4.In the bowl of a stand mixer fitted with the whisk attachment (or using a handheld mixer), beat the egg whites until they form soft peaks. Add the granulated sugar and beat until the peaks are stiff and glossy. If you do not have another mixer bowl, gently scrape the meringue into another bowl and set aside.
5.If you only have one bowl, wash it after removing the egg whites or if you have a second bowl, use that one. Attach the paddle attachment to the stand mixer (or using a handheld mixer again) and beat the almonds, icing sugar and eggs on medium speed until light and voluminous, about 3 minutes.
6.Add the flour and beat on low speed until the flour is just combined (be very careful not to overmix here!!!).
7.Using a rubber spatula, gently fold the meringue into the almond mixture and then fold in the melted butter. Divide the batter between the pans and spread it evenly to cover the entire surface of each pan.
8.Bake the cake layers until they are lightly browned and just springy to the touch. This could take anywhere from 5 to 9 minutes depending on your oven. Place one jelly-roll pan in the middle of the oven and the second jelly-roll pan in the bottom third of the oven.
9.Put the pans on a heatproof counter and run a sharp knife along the edges of the cake to loosen it from the pan. Cover each with a sheet of parchment or wax paper, turn the pans over, and unmold.
10.Carefully peel away the parchment, then turn the parchment over and use it to cover the cakes. Let the cakes cool to room temperature.
For the syrup
(Note: The syrup can be made up to 1 week in advance and kept covered in the refrigerator.)
What you’ll need:
•a small saucepan
½ cup (125 grams) water
⅓ cup (65 grams) granulated sugar
1 to 2 tbsp. of the flavouring of your choice (i.e., vanilla extract, almond extract, cognac, limoncello, coconut cream, honey etc.)
1.Stir all the syrup ingredients together in the saucepan and bring to a boil.
2.Remove from the heat and let cool to room temperature.
For the buttercream
What you’ll need:
•a small saucepan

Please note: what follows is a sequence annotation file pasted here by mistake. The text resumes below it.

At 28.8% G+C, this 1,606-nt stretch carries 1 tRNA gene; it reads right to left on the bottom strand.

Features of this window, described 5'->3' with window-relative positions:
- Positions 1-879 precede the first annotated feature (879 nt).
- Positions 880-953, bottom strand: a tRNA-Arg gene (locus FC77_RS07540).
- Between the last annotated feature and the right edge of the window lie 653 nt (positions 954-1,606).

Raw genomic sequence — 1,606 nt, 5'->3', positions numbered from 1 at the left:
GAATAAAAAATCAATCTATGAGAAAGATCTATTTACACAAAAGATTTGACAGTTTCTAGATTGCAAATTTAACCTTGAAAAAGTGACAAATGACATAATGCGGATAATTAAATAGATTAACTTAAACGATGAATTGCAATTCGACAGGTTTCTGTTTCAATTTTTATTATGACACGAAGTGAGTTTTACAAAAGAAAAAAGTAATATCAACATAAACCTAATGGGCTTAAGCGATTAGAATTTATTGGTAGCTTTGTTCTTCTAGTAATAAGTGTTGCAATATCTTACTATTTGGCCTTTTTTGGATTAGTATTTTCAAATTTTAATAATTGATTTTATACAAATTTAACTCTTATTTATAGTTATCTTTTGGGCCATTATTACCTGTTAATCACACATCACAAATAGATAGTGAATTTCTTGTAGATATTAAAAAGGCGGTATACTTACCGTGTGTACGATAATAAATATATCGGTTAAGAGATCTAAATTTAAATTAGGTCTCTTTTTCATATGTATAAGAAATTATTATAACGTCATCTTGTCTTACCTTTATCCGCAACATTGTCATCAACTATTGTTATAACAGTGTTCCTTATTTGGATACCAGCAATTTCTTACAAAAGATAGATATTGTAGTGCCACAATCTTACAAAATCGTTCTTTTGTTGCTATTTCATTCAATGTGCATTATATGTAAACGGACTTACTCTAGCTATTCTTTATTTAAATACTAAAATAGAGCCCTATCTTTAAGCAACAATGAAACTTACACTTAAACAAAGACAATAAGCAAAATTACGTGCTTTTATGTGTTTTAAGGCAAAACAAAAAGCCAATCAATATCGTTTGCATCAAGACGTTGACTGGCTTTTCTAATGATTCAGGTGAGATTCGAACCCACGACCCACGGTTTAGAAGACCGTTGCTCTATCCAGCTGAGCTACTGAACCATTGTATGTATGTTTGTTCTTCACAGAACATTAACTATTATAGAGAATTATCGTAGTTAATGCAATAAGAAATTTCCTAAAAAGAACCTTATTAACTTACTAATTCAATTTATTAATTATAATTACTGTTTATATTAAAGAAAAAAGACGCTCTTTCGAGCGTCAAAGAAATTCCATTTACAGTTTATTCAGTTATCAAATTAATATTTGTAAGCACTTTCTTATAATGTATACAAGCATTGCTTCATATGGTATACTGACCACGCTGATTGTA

•a candy or instant-read thermometer
•a stand mixer or handheld mixer
•a bowl and a whisk attachment
1 cup (100 grams) granulated sugar
¼ cup (60 grams) water
seeds of one vanilla bean (split a vanilla bean down the middle and scrape out the seeds) or 1 tbsp. pure vanilla extract (Note: If you are flavouring your buttercream and do not want to use the vanilla, you do not have to. Vanilla will often enhance other flavours but if you want an intense, one-flavoured buttercream, then by all means leave it out!)
1 large egg
1 large egg yolk
1¾ sticks (7 ounces; 200 grams) unsalted butter, at room temperature
flavouring of your choice (a tablespoon of an extract, a few tablespoons of melted white chocolate, citrus zest, etc.)
1.Combine the sugar, water and vanilla bean seeds or extract in a small saucepan and warm over medium heat just until the sugar dissolves.
2.Continue to cook, without stirring, until the syrup reaches 225◦F (107◦C) [*Note: Original recipe indicates a temperature of 255◦F (124◦C), however, when testing the recipe I found that this was too high so we heated to 225◦F and it worked fine] on a candy or instant-read thermometer. Once it reaches that temperature, remove the syrup from the heat.
3.While the syrup is heating, begin whisking the egg and egg yolk at high speed in the bowl of your mixer using the whisk attachment. Whisk them until they are pale and foamy.
4.When the sugar syrup reaches the correct temperature and you remove it from the heat, reduce the mixer speed to low speed and begin slowly (very slowly) pouring the syrup down the side of the bowl being very careful not to splatter the syrup into the path of the whisk attachment. Some of the syrup will spin onto the sides of the bowl but don’t worry about this and don’t try to stir it into the mixture as it will harden!
5.Raise the speed to medium-high and continue beating until the eggs are thick and satiny and the mixture is cool to the touch (about 5 minutes or so).
6.While the egg mixture is beating, place the softened butter in a bowl and mash it with a spatula until you have a soft creamy mass.
7.With the mixer on medium speed, begin adding in two-tablespoon chunks. When all the butter has been incorporated, raise the mixer speed to high and beat until the buttercream is thick and shiny.
8.At this point add in your flavouring and beat for an additional minute or so.
9.Refrigerate the buttercream, stirring it often, until it’s set enough (firm enough) to spread when topped with a layer of cake (about 20 minutes).
For the white chocolate ganache/mousse (this step is optional – please see Elements of an Opéra Cake below)
What you’ll need:
•a small saucepan
•a mixer or handheld mixer
7 ounces white chocolate
1 cup plus 3 tbsp. heavy cream (35% cream)
1 tbsp. liquer of your choice (Bailey’s, Amaretto, etc.)